A comment on Jana’s post Great (S)expectations at the Exponent:

  • Kaimi:

    As a matter of relative harm — far, far better that one slip up and repent of premarital sex, than that one create a much larger problem by marrying the wrong person, or, heaven forbid, having kids with the wrong person.

    You can repent of sex before marriage. You can’t repent of a bad marriage, and you sure as hell can’t repent of kids from a marriage that never should have existed in the first place.

A comment on Hawkgrrrl’s post A Non-Member Kirtland Experience at Mormon Matters (about being pestered by missionaries at Church history sites):

  • E.R.:

    I had a similar negative experience at the Beehive house this last Autumn. I was looking forward to the tour packed with interesting historical tidbits that I remembered from my childhood and instead was treated to a monstrous distortion of the facts.

    The sister missionaries earnestly informed our tiny tour group (which consisted entirely of three well-informed Mormons) that the presence of a dictionary on the table showed what a scholarly man Brigham Young was. They felt moved enough by the dictionary to bear their testimonies of its presence on the table next to the Bible. Apparently, Brigham Young held Family Home Evening each and every week — in this very room — and each of Brigham’s children felt so loved that they were each convinced that they were his favorite child. Many famous people came to visit the prophet in the Beehive house: did we know Mark Twain loved his time in Utah? They filled the tour with similar spurious nonsense. They rushed us through the house, avoided answering questions, and then trapped us at the end of a tour where they bore their testimonies, sang all four verses of a hymn very badly, and forced us to fill out comment/referral cards.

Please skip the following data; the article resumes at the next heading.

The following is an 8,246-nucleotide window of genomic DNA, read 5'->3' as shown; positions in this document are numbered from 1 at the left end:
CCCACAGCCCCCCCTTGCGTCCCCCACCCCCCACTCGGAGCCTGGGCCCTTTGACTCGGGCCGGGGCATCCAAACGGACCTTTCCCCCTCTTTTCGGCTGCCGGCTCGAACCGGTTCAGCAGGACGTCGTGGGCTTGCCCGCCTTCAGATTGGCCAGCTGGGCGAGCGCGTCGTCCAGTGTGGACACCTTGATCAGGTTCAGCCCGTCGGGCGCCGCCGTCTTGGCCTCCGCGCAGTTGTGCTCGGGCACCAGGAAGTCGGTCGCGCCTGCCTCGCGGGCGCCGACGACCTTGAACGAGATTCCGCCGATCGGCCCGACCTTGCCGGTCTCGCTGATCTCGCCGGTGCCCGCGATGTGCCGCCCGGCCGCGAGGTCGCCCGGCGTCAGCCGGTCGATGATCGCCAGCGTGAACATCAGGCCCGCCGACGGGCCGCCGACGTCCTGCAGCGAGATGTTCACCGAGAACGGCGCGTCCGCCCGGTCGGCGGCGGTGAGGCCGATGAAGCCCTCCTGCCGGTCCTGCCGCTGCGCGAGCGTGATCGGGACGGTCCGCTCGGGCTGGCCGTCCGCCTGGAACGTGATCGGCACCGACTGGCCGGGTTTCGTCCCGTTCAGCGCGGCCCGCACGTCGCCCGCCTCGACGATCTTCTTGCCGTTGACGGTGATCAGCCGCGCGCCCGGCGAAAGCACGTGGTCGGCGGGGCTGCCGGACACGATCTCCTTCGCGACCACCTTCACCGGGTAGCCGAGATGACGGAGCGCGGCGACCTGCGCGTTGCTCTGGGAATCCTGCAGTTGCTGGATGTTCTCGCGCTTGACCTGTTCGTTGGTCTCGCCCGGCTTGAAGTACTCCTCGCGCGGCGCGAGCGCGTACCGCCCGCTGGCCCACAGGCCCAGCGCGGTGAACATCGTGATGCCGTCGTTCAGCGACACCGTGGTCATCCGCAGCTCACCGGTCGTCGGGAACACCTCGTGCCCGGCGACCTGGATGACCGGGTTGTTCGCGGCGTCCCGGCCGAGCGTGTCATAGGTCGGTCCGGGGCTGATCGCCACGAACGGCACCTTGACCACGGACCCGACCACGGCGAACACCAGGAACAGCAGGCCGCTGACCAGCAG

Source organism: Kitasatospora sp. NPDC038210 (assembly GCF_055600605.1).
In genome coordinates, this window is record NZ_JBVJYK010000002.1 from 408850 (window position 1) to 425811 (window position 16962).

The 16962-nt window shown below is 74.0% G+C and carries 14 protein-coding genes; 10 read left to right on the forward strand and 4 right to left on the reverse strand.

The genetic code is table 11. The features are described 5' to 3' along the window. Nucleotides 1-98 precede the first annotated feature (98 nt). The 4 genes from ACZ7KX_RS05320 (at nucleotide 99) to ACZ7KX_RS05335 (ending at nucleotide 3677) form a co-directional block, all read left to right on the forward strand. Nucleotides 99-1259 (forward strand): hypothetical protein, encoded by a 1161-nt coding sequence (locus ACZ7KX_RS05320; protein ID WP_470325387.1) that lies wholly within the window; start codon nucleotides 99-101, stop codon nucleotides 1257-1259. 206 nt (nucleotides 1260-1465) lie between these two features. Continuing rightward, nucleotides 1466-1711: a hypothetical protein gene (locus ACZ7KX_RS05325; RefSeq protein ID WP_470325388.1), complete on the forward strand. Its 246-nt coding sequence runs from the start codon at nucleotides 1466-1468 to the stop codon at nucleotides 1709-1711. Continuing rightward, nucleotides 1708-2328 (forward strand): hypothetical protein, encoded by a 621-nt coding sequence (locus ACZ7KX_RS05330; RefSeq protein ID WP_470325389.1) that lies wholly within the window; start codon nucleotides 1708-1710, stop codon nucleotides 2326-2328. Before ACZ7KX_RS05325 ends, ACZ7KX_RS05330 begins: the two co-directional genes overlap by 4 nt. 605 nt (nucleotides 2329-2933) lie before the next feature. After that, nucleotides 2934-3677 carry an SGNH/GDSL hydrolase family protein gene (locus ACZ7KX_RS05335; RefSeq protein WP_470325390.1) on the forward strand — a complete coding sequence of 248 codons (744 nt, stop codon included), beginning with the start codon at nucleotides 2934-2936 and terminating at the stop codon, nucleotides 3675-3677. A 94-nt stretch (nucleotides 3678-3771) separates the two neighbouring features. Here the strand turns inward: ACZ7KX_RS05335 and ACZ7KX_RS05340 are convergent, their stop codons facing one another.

. . . based on this experience I will NEVER bring an investigator to a church history site tour because I don’t trust the missionaries to teach true things in that context. The history is severely distorted, and there is such a desperation to force a spiritual experience that I am tempted to describe the process as unrighteous dominion.

A comment on Jamie Trwth’s post ‘The White Shirt’ at Mormon Matters:

  • Steve M: